Plant growth and humidity

Of the different techniques that were tried using different moisture-retaining materials in the soil to capture the evaporated water, vapour-fed SAP irrigation produced the tallest growth at the St Teresa site, 36% better than the control (vapour-fed without moisture retaining material) at p <0.05. The organic mulch came second, 18% better than control. However, on the Bishop Mahon site, there was no significant difference in growth when comparing treatments.

On the St Theresa site, the respective performance of the five treatments for mean heights reflected that of their performance for moisture, as can be seen when comparing Tables 2 and 3. The ability of the treatment to retain moisture, the higher the average height of the plants. In particular, the SAP treatment which gave the most growth also retained the most moisture (37% more moisture than the Control, p = 0.05), followed by the Organic Mulch (at 32% better than the Control, p=0.05) which also was the second best performed for height. The Biochar and the Plastic Sheeting treatment did not show significant differences in performance from both the point of view of plant height and soil moisture, ranking between the organic mulch and the control. The control was the worst performing for plant height and moisture retention.

Therefore, from these preliminary results, it would seem that materials that are able to retain the most moisture also would allow for the largest growth.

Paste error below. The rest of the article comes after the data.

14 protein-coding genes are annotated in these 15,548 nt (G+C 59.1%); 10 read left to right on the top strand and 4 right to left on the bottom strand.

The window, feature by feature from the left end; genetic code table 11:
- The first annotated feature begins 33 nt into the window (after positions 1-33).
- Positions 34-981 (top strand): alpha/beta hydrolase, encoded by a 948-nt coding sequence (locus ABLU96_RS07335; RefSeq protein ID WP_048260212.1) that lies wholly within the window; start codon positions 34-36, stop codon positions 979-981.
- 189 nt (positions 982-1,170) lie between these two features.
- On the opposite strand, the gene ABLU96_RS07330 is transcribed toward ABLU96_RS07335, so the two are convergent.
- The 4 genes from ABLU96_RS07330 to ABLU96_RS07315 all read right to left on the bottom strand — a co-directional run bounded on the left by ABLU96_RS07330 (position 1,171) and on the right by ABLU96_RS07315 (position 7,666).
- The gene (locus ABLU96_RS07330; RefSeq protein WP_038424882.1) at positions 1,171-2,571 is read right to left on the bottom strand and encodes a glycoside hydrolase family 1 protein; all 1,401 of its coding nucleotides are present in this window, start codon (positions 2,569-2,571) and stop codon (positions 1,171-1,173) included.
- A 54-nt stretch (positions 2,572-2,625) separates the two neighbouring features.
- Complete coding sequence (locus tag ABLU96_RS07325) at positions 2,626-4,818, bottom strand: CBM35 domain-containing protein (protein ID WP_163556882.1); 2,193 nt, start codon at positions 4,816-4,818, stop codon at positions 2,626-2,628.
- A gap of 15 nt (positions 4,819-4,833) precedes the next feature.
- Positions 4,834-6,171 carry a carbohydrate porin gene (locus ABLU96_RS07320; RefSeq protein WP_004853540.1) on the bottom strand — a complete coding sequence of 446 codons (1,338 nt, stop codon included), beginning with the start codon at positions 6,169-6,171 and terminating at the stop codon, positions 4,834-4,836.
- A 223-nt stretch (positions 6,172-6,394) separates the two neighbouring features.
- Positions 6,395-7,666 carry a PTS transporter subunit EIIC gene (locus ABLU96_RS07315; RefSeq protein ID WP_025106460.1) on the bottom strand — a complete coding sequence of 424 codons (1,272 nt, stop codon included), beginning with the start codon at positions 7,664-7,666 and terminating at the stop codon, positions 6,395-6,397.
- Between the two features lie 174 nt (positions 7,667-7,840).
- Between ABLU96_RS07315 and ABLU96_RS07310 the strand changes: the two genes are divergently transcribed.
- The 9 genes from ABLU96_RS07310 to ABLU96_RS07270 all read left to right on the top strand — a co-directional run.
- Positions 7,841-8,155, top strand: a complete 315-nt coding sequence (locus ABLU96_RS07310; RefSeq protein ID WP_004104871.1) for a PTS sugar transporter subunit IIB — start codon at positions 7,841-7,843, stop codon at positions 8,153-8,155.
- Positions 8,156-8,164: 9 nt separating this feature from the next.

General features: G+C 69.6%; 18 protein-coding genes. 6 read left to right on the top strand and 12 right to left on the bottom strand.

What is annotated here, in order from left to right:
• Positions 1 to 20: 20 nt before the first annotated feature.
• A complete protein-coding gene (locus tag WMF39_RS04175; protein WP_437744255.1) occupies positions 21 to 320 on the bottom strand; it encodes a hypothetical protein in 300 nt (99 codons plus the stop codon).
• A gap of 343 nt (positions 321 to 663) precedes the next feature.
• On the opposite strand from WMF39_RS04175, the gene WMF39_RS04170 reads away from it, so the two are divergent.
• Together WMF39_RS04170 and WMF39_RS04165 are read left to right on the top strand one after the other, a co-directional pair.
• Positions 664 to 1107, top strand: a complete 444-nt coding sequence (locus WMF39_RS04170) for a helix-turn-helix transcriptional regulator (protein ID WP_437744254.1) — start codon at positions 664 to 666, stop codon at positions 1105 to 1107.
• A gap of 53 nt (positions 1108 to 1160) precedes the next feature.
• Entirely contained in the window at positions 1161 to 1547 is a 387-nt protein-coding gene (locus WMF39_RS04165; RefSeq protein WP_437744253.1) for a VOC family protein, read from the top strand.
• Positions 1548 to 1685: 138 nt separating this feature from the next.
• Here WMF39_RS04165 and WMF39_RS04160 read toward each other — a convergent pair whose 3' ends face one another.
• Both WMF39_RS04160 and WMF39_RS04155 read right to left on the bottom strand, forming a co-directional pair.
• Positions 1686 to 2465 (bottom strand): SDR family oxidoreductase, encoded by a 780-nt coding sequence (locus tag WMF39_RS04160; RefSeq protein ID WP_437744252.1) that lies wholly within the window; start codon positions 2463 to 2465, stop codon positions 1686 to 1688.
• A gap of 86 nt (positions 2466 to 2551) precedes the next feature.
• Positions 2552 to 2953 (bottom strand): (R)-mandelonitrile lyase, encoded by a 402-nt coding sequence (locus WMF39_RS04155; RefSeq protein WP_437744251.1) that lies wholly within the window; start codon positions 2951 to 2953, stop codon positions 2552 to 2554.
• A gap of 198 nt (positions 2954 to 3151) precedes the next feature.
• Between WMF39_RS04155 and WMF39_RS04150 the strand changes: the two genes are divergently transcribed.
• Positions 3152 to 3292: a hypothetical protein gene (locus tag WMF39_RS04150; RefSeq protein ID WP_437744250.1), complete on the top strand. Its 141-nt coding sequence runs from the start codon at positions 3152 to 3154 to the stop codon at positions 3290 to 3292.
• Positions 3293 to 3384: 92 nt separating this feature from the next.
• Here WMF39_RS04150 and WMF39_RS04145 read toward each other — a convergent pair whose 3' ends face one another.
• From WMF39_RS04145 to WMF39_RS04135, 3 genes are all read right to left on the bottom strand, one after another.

However, it also was noted that on both sites there was a steady decline of moisture content in the soil over the duration of the experiment, as apparent in Figures 6 and 7, and the accompanying ANOVA test. The rate of decline was comparable for both sites at 16% point for both sites after 30 days, suggesting that in both cases the evaporation from the bottle was not compensating for the lack of rain and for the evaporative losses from the soil over the 30 days that the experiment lasted.

It is interesting to note that the plastic sheeting practically prevents evaporation from the soil into the atmosphere by obstruction, which is a different mechanism from that through which materials that absorbs moisture operates (Organic Mulch, SAP and Biochar). This would suggest that evaporative losses when using plastic sheeting might be attributed to evapotranspiration alone, an attribute that perhaps could be used to estimate that parameter in future modelling studies. Also, an improved performance of the vapour-fed irrigation pitchers might be achieved by combining plastic sheeting with one of the materials that absorb moisture (Wang et al., 2010).

Further work